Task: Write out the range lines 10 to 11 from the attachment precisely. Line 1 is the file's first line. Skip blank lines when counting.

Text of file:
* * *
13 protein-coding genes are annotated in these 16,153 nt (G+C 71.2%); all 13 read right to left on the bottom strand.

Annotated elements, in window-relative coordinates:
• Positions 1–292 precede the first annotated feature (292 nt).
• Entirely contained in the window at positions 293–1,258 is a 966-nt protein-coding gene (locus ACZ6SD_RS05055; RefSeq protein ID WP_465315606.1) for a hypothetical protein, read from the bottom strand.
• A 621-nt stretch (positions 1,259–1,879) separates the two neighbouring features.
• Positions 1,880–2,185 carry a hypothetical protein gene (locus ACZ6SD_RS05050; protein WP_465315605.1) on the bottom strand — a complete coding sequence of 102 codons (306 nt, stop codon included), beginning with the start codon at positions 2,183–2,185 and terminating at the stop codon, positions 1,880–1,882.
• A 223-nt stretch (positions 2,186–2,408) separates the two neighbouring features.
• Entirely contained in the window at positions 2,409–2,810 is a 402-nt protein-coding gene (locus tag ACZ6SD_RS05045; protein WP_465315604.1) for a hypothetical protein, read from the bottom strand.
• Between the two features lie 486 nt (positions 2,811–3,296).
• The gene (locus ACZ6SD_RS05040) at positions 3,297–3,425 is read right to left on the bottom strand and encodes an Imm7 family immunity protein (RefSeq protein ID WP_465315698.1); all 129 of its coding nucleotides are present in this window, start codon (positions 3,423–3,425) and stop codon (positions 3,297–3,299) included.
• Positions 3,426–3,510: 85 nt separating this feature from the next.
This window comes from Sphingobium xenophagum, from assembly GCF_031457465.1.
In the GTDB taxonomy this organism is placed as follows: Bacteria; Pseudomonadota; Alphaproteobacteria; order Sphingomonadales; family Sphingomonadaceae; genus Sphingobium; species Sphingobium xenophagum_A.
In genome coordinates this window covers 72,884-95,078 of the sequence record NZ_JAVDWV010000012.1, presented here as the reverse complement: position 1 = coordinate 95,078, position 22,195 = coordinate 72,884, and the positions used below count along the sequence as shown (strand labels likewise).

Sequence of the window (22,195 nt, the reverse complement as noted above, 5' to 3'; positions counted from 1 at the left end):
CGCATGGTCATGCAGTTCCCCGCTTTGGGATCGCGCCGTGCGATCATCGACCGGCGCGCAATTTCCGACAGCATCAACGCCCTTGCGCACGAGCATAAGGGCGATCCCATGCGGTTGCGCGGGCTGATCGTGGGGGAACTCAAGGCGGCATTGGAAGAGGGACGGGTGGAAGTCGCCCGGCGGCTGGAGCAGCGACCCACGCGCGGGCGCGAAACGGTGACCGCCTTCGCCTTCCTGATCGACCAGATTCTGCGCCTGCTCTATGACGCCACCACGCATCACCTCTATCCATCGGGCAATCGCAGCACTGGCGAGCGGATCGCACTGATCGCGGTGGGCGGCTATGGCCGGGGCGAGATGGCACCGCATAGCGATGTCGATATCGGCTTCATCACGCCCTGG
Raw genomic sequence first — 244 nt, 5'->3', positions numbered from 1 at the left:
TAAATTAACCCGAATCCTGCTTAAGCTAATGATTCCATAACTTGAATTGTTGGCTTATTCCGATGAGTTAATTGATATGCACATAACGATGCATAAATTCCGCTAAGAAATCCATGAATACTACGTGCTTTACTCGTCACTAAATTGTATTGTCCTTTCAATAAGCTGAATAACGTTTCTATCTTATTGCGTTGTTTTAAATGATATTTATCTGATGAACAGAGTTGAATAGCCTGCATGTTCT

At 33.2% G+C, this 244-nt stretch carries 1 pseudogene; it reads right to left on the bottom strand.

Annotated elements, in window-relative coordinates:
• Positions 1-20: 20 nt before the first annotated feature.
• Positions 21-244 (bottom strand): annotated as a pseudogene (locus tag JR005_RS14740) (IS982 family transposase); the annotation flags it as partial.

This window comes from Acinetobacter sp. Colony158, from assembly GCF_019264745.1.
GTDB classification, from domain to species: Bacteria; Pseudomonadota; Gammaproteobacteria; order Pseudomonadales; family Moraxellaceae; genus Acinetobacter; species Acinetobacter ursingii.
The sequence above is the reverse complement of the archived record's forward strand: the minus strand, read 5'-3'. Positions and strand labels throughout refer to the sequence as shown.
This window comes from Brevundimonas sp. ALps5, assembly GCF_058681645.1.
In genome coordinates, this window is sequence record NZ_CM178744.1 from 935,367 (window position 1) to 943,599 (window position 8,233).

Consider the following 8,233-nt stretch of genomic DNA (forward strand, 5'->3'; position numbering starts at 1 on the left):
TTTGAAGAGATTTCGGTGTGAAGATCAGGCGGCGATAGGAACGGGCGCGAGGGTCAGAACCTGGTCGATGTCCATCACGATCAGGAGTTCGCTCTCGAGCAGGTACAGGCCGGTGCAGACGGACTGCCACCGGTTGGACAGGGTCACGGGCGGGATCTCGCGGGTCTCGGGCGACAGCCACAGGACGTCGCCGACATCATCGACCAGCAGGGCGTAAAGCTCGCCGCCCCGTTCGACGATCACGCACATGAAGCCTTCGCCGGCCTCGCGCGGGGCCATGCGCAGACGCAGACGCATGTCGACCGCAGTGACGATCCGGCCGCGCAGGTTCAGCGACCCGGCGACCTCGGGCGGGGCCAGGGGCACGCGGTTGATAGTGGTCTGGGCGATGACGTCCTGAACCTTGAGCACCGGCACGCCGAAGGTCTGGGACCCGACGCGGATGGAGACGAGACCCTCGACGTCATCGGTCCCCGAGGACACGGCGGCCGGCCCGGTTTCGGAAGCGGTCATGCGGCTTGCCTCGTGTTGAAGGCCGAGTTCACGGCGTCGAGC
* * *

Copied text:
• The gene (locus ACZ6SD_RS05040) at positions 3,297–3,425 is read right to left on the bottom strand and encodes an Imm7 family immunity protein (RefSeq protein ID WP_465315698.1); all 129 of its coding nucleotides are present in this window, start codon (positions 3,423–3,425) and stop codon (positions 3,297–3,299) included.
• Positions 3,426–3,510: 85 nt separating this feature from the next.